Allegedly, there's an invisible bubble around the Bay Area. Inside, you'll find peaceniks, pro-choicers, and people who use terms like "European American." Outside, you'll find countless miles of red state until you get to Madison, Wisconsin. Whether it's trying to figure out what happened in the 2004 election or why we're still in Iraq, people here are fond of saying, "Well, you know we live in a bubble."
John Warren is not satisfied with that. The director and playwright wants to look past the bubble, an impulse that sees its logical expression in documentary theater meant to encourage political dialogue. In its first few years, his Unconditional Theatre company presented other people's work: Albee, Brecht, Vogel and created a handful of original pieces.
But Warren's interest in documentary theater blossomed with the company's 1999 West Coast premiere of Emily Mann's Greensboro: A Requiem, about the 1979 murder of anti-KKK protesters. Since then, he and collaborator Kim Fowler have focused on getting audiences more directly involved.
Warren and Fowler are intelligent, even-handed, and peaceable. One marvels that they weren't eaten alive when they visited Crawford, Texas, to interview the noisy crowd of supporters and detractors coalescing around antiwar protester Cindy Sheehan. The idea came from Fowler, a professional life coach and performer who has worked with Warren since he cast her in Greensboro. "Kim called and said, 'We want to explore political activism and we want to talk to people across the political spectrum from one another. Where better on earth to do that right now?'" Warren recalls. "And I said, 'You're crazy. I can't just drop everything and get on a plane.' And then about six or seven hours later I called her and told her to look at airfares. Within four days we were out there."
Recorder in hand, they visited the Quaker-owned Peace House, then the nerve center of Sheehan's protest. They went to a pro-Bush rally in a football stadium. They crossed the grassy triangle that forms a DMZ between the ditch where "Camp Casey" first took root and the pro-war "Camp Reality." One afternoon Warren and Fowler went to the luncheonette and didn't leave until after dinner because so many people wanted to talk to them. There they met a founder of Food Not Bombs, who had driven a failing food-packed van a thousand miles nonstop. The man told them some credulity-straining stories, very loudly. As Warren's wife Ashley Boyd notes, "It's one thing to be talking about this kind of stuff in Berkeley." Warren noticed that a woman nearby was "crawling out of her skin" listening. They later tracked down their eavesdropper at Camp Reality, where she told them that "presidents don't lie."
The collaborators got their own assumptions challenged. Boyd describes a "cross-cultural moment" where a veteran told her that he thought the United States could have won the war in Vietnam. "I just didn't know that there was one person in the country who thought that way," she says. "It's affected how I see people on the other side. The left says, 'See, we did this in Vietnam, why are we even considering staying?' but I can understand how people can think we gave up, and leaving Iraq would be a real travesty."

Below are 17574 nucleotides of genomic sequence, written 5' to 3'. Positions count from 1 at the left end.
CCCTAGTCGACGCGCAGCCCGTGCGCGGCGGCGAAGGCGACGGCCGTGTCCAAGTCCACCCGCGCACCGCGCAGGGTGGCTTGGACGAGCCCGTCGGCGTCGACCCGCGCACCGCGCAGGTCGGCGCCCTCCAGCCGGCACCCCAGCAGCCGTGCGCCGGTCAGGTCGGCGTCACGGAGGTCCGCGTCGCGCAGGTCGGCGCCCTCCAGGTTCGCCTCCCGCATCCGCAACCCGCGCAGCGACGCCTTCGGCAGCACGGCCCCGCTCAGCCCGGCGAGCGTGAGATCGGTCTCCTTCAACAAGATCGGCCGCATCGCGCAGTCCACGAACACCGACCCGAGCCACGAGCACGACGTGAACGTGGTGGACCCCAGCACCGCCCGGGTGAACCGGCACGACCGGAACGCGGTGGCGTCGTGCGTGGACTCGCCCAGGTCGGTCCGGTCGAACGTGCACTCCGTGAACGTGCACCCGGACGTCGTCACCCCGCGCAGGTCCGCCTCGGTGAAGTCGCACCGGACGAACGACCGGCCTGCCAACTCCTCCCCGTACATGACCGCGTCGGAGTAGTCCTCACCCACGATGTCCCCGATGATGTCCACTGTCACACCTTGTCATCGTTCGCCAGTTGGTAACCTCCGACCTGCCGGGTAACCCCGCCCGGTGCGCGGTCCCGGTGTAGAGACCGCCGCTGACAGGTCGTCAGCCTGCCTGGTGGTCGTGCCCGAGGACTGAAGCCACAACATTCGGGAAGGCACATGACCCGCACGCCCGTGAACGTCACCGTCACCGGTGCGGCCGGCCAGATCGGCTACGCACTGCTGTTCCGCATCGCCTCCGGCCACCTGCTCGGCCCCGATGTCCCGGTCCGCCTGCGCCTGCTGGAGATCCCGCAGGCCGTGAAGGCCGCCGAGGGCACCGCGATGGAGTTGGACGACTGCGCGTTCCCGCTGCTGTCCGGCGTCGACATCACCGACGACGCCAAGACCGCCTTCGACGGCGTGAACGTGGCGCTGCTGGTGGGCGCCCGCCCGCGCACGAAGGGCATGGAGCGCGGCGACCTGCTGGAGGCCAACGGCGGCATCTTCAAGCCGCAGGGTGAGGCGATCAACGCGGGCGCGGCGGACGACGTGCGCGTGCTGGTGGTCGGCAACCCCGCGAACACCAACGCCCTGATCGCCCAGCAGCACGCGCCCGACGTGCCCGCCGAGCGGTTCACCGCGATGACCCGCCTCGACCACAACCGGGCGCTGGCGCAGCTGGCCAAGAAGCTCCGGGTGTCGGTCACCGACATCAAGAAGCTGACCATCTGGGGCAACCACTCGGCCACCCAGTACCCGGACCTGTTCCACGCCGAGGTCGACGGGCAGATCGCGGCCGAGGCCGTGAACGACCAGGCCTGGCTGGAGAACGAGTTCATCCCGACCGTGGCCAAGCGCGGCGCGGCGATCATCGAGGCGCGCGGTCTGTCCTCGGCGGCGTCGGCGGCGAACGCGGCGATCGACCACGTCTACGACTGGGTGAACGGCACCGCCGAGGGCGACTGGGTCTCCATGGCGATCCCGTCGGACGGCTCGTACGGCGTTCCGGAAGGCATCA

Warren also was changed by the experience. "One of the biggest things is the notion that you can be totally grounded in the rightness of your position and standing against this war, and simultaneously be deeply interested in understanding and being in dialogue with people who don't share your beliefs," he says. "Sure, I'm invested in people standing up against this war, but long-term it's not just about the hard sell. It's about trying to figure out how we can stop demonizing one another."
Boyd and Warren acknowledge that both sides sometimes engage in counterproductive tactics. "We definitely met people who were very caustic," he says. "If I met them and they were in my face and telling me I was wrong, I wouldn't change my mind."
Barbara Cummings wasn't one of the caustic ones. The San Diegan who dropped her gardening and went inside to pack when she heard about Sheehan is described by Boyd as "an energy tsunami." Upbeat and friendly, Cummings is one of the people whose story Unconditional Theatre tells. Other voices include a Marine who invoked "don't ask, don't tell" to get out of Iraq, Oakland vet Aimee Allison, and "Walking Mary" Adams, who made national headlines by walking cross-country to protest nuclear weapons. All of the text is exactly as the veterans, activists, and townspeople spoke it.
Warren stresses that Voices of Activism: Crawford is not a play, but an arrangement of parts that can be read together or separately. Like their other recent works, Voices is meant to be shared in such venues as political organizing meetings, churches, or anywhere it will be useful. "The impulse of the journey came from wanting to be more relevant or more concrete in the way the performing arts can play a role in inspiring political action or helping people work out where they stand."
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